Expanded Postseason Gimmick Would Be Exciting But Won’t Fix MLB Core Issues

If you do not know that the player above is Ronald Acuna, Jr., then the expansion of playoffs in Major League Baseball goes to underscore its real problem: Marketing of stars.

ESPN’s Buster Olney updated the baseball world via Twitter that the expanded playoff proposal would include the top three seeds in each league (division winners) picking their opponents during a selection show.

Twitter’s reaction hasn’t been kind to the news and the idea feels like a cheap way to avoid Major League Baseball’s true failure.

With young standouts like Acuna Jr., Cody Bellinger, and Mike Trout playing in major media markets, Major League Baseball has done nothing to make them household names around the country. Fans looking to watch their favorite teams are met with blackout regulations, while the baseball TV package remains outrageously inconvenient. Commissioner Rob Manfred seems to be committed to find trivial ways to grow the game, rather than addressing the obvious.

Major League Baseball’s ratings have slowly declined, largely to the commissioner remaining tone deaf over what needs changing. Manfred needs to worry about why the average fan outside South Chicago isn’t already excited about Luis Roberts or Nick Madrigal. 

Expanding MLB’s playoffs will be exciting for a few moments, but feels like a gimmick to get casual sports fans to flip to ESPN for 30 minutes. Baseball can rebuild their base and ratings by simply putting in the work to make the sport more accessible to millennials. Less blackouts, less Twitter video regulations, more “mic’d up” stars, and better TV packages.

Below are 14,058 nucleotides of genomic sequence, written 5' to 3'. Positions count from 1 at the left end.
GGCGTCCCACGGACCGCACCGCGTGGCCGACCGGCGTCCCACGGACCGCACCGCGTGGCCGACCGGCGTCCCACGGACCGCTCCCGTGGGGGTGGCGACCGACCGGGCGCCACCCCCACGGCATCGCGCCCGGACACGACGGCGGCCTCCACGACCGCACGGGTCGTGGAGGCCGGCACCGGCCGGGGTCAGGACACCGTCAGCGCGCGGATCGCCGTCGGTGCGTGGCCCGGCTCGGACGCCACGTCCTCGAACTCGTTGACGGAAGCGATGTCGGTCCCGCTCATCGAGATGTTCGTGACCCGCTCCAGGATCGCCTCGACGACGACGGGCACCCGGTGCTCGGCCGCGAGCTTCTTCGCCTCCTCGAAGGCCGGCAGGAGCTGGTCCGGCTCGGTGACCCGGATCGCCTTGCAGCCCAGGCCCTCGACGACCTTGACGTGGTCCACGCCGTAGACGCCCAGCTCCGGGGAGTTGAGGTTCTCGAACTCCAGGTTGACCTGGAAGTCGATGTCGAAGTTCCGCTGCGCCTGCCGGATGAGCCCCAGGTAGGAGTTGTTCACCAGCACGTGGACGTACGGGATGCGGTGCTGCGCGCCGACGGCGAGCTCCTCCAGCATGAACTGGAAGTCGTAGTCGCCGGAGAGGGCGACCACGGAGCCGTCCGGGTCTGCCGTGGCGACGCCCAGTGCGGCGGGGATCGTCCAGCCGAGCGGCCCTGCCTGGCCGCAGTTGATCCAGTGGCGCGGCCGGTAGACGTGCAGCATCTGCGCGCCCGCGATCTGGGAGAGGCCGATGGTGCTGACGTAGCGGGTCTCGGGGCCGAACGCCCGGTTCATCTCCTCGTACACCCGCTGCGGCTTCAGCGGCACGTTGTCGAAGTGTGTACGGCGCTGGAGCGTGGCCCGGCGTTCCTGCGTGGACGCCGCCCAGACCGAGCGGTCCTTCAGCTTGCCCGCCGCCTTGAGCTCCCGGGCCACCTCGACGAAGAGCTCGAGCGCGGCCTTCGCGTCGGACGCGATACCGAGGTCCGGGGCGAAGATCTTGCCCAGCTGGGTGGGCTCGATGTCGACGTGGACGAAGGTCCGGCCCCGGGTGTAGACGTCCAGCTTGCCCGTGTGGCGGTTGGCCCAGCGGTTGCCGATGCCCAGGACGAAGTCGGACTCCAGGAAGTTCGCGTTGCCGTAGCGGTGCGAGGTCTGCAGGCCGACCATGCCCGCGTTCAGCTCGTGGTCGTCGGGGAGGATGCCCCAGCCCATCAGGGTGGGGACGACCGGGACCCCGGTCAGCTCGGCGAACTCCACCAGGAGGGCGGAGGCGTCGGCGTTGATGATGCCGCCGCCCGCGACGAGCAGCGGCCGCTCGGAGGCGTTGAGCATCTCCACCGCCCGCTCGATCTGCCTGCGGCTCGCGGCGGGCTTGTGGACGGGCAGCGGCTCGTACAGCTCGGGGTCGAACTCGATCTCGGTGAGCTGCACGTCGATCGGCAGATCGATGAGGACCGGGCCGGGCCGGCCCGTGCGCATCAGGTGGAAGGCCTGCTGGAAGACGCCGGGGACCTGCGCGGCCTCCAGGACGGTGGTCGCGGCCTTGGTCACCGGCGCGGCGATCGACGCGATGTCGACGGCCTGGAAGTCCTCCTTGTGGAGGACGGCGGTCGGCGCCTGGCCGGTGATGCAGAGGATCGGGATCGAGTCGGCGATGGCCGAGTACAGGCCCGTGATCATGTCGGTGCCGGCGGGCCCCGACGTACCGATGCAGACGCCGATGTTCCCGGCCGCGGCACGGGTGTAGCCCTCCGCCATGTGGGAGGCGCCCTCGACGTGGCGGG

Having the division winners pick their opponents during a TV special feels like they’re voting for prom king. Baseball only has until 4 p.m pacific to decide against turning the sport into a circus.

Written by Gary Sheffield, Jr

Gary Sheffield Jr is the son of should-be MLB Hall of Famer, Gary Sheffield. He covers basketball and baseball for OutKick.com, chats with the Purple and Gold faithful on LakersNation, and shitposts on Twitter. You can follow him at GarySheffieldJr

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  1. One of many worries that I attach to an extremely shortened season is the ‘I don’t care because we can’t win anyway’ attitude if a team starts off losing and can’t turn it around in a week. The Season is over for any team that loses too many too fast.

    If it was a 60 game season played every other day, maybe this wouldn’t be an issue.
    .. a short season in a sport that’s not used to it Might cause teams to give up quickly and become the Washington Generals vs the Globe Trotters.

  2. MLB favors more of a marketing teams strategy. NBA markets their players to the point where people cheer for/against whatever team that players suits up for. NFL has found a nice middle point between the two extremes.

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